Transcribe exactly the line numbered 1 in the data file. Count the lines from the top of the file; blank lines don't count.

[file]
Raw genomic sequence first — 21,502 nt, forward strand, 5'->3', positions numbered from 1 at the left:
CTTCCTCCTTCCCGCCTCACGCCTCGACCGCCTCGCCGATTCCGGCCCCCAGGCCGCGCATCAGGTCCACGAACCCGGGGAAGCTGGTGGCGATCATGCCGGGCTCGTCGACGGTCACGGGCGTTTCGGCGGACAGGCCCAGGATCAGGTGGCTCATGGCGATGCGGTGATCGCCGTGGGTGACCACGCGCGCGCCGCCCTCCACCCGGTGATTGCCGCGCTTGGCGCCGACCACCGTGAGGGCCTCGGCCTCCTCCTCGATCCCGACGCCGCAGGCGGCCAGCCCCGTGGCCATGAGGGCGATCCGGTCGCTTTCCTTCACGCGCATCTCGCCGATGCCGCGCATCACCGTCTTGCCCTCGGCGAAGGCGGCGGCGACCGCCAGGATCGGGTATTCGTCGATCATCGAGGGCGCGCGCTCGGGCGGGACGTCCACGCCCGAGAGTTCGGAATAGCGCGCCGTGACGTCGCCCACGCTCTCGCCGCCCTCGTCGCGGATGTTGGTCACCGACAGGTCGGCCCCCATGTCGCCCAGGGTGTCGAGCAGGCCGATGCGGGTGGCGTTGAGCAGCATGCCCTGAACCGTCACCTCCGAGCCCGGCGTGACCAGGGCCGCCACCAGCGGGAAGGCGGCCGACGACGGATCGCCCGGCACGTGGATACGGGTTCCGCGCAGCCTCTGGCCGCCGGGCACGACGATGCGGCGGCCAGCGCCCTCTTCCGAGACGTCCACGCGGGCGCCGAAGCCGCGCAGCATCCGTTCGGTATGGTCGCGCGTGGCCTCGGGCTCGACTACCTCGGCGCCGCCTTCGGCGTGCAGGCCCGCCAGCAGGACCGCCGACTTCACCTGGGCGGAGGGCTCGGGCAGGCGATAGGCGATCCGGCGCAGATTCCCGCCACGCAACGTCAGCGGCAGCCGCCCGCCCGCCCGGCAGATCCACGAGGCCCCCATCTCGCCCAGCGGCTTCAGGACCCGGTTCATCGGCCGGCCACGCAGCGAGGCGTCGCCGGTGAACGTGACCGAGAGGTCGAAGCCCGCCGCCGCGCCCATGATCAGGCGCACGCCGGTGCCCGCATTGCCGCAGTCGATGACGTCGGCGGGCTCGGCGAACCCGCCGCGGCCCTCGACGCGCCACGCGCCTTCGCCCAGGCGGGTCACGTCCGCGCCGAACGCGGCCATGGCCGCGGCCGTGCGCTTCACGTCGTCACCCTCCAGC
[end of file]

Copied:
Raw genomic sequence first — 21,502 nt, forward strand, 5'->3', positions numbered from 1 at the left: